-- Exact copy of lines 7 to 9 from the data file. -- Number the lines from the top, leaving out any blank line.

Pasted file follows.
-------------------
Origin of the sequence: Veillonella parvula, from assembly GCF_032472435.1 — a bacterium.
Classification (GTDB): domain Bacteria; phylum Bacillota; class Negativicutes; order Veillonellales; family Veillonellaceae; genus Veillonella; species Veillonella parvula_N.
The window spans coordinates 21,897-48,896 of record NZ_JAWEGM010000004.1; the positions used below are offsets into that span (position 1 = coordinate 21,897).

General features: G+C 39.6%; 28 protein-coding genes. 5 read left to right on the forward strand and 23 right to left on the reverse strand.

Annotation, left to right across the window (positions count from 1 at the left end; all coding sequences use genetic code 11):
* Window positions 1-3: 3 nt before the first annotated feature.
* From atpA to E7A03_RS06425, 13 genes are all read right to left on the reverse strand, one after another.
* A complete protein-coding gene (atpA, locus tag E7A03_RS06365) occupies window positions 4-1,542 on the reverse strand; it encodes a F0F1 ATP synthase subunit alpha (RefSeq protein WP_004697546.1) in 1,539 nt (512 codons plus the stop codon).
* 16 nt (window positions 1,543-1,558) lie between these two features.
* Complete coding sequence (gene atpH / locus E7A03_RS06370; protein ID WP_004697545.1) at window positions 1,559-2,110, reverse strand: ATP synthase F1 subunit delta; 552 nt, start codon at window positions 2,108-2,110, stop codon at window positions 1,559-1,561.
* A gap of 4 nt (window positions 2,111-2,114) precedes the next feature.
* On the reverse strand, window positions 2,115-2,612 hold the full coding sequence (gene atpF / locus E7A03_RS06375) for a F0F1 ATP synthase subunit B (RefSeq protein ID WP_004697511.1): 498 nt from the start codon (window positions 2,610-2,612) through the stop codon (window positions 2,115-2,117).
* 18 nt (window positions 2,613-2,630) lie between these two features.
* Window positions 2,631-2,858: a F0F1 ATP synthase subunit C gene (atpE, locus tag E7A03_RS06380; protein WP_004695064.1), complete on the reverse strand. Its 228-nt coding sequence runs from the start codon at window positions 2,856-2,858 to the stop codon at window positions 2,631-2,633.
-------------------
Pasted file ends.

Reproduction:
* From atpA to E7A03_RS06425, 13 genes are all read right to left on the reverse strand, one after another.
* A complete protein-coding gene (atpA, locus tag E7A03_RS06365) occupies window positions 4-1,542 on the reverse strand; it encodes a F0F1 ATP synthase subunit alpha (RefSeq protein WP_004697546.1) in 1,539 nt (512 codons plus the stop codon).
* 16 nt (window positions 1,543-1,558) lie between these two features.